Egypt’s first and last democratically elected president, Mohamed Morsi, died on Monday, lying on the floor of the courtroom where they were trying him on yet more charges. (He was already serving several life sentences.) It was probably a heart attack, but according to witnesses, they left him lying there for 20 minutes before medical help arrived.
He was only 67, but he was not in good health: he had both diabetes and liver disease. But he was not getting proper treatment for those illnesses: a British parliamentary group that investigated his situation at his family’s request last year concluded that without urgent medical assistance the damage to his health could be “permanent and possibly terminal.” Well, it was.
Morsi was not a very good president: he was a narrow, stubborn man who governed solely in the interests of his Muslim Brotherhood party and its Islamic priorities. He behaved like this even though he had barely scraped into the presidency with the votes of many who, though secular in their views and values, feared that otherwise the candidate of the old regime would win.
They fully shared his desire to uproot the secular “deep state” that had ruled Egypt through three military dictators and six decades, but they had not signed up for an Islamist constitution instead. So they started demonstrating against Morsi, and only a year after he was elected they cheered when the military stepped in and overthrew him, like so many turkeys voting for Christmas.
Morsi and his party behaved badly, the secular pro-democracy activists were no wiser, and they have both paid a high price in blood and misery for their mistakes. So is there any particular reason to highlight the fact and manner of Morsi’s passing?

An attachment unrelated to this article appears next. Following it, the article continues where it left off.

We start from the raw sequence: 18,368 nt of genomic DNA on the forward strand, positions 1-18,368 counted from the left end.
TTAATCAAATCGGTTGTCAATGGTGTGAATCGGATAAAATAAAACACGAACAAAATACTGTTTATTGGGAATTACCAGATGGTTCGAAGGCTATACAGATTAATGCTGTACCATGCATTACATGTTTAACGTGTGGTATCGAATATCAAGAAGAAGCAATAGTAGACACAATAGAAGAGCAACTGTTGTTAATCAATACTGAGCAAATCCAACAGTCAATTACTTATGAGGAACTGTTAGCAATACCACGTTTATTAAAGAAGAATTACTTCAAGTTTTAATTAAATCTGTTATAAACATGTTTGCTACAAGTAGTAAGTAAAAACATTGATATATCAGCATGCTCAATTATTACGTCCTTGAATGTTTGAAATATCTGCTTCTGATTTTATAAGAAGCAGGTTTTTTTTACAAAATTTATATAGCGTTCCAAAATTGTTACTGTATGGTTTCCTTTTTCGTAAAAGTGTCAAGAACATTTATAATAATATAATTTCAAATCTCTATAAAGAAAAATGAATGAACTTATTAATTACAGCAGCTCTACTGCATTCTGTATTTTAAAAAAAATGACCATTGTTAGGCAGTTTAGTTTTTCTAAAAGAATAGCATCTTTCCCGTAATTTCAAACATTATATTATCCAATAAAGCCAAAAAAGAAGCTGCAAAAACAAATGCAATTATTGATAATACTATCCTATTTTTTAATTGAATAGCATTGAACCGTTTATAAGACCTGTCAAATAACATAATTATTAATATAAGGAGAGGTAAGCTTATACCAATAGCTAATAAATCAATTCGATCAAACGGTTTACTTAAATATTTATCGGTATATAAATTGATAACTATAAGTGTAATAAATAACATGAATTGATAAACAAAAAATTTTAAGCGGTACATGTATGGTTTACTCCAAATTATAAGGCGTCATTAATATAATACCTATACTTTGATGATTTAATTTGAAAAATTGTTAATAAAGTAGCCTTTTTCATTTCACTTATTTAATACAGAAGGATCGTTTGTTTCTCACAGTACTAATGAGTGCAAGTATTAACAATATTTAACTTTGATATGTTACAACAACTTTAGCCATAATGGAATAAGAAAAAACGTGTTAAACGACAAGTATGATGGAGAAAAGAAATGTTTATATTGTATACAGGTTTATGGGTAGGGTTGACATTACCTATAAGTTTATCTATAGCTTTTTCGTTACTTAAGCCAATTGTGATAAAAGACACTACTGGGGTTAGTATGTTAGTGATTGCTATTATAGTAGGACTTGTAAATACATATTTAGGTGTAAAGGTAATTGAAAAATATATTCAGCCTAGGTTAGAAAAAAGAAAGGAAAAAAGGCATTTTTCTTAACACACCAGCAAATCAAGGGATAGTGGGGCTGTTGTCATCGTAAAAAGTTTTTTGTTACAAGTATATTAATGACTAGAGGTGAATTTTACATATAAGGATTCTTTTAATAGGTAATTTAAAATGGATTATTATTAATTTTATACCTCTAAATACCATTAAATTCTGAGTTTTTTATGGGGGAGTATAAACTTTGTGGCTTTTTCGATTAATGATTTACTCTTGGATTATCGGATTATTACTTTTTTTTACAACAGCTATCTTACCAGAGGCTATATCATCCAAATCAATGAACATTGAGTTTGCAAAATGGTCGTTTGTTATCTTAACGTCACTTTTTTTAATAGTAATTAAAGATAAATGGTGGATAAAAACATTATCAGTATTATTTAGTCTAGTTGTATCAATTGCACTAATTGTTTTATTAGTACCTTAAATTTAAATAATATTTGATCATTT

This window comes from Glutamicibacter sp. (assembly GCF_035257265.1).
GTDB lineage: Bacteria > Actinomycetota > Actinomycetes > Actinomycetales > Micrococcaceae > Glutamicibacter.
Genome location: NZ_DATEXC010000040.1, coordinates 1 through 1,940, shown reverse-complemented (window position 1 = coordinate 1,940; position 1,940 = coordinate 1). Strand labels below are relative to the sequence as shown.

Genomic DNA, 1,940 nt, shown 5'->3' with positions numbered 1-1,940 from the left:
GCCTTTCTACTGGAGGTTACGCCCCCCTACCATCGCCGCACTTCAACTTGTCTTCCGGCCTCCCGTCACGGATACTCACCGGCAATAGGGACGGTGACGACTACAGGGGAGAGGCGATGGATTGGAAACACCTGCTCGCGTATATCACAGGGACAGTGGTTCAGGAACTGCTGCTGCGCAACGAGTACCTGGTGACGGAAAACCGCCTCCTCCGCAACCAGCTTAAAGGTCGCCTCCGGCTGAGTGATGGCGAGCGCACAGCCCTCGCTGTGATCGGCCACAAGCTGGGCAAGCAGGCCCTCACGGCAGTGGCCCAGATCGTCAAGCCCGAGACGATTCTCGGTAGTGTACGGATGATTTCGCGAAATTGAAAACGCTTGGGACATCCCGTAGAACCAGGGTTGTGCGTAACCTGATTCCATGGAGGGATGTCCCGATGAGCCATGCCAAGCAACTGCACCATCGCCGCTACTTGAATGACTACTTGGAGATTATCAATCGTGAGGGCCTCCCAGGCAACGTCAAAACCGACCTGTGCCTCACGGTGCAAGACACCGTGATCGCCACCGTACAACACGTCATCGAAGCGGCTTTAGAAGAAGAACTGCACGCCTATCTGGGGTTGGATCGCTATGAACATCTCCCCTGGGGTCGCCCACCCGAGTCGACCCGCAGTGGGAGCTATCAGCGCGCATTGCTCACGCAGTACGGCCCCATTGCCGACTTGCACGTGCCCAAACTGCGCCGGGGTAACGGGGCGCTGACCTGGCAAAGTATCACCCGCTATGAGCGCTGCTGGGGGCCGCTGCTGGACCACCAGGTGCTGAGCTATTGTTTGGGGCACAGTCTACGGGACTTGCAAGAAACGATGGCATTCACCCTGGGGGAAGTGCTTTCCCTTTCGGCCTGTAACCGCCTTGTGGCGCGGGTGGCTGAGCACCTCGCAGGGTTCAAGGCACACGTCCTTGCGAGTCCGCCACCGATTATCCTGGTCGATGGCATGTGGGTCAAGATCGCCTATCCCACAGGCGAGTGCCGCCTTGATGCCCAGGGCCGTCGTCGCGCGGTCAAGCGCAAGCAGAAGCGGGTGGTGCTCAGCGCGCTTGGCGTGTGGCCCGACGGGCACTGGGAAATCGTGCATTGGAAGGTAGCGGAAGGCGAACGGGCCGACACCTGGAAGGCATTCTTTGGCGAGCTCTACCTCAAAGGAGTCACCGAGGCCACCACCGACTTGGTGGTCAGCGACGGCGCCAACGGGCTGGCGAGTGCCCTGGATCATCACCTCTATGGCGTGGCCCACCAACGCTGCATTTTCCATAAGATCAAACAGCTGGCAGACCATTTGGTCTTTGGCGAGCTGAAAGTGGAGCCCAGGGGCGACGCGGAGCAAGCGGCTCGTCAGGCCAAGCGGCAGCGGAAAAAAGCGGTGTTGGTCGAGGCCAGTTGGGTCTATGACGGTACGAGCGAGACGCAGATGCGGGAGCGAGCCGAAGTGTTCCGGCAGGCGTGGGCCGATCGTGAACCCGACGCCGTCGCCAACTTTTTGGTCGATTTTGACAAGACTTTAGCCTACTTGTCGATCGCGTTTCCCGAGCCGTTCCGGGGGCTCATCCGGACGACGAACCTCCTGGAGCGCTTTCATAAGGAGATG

Yes, because it creates an opportunity to consider what might have happened if he had not been overthrown.
He would probably still be alive, because he would have been getting good medical care, but he would no longer be in power. His four-year presidential term would have expired in 2016, and he would not have won a second term.
The whole of Morsi’s first presidential term, had he served it out, would have been spent struggling to pull the economy out of the ditch. In the course of that, he would have had to impose all sorts of austerity measures that would have hurt exactly the people who were his core voters: the pious poor. And half of them wouldn’t have voted for him next time.
The whole tragedy of 2013, which ended up with Gen. Abdel Fattah Saeed Hussein Khalil al-Sisi’s snipers killing more than a thousand unarmed protesters in Rabaa and Nahda Squares in Cairo and wounding at least 4,000 others — a massacre perhaps as bad as Tiananmen Square — was completely unnecessary. People more experienced with democracy would have known that Morsi and Muslim Brotherhood rule would both be rejected in the 2016 elections.
All they had to do was wait it out and let the voters sort it out next time. That’s what Americans who deplore Donald Trump are doing right now, but they have more than two centuries of democratic government under their belt.
The voters may choose to make the same “mistake” again, of course, being only human, but mostly they don’t. And even if they do, there will be another chance to fix things the next time around. As long as the decisions are not completely irrevocable, they can eventually be reversed — and you get to keep your democracy.
If Morsi had not been overthrown, the biggest Arab country, with one-third of the world’s Arabic-speaking people, would still be a democracy. Other Arab countries like Algeria and Sudan, where they are trying to make democracy happen today, would have a powerful supporter in Egypt, not a sworn enemy.
Syria would probably still have suffered a civil war, and so might Yemen, but the ultra-conservative monarchies of the Gulf would no longer dominate the Arab world with their money. Nobody can question the courage of the young men and women who overthrew the Egyptian dictatorship in 2011, but they were too ready to dispense with democracy at the first sign of trouble.
Gwynne Dyer’s new book is “Growing Pains: The Future of Democracy (and Work).”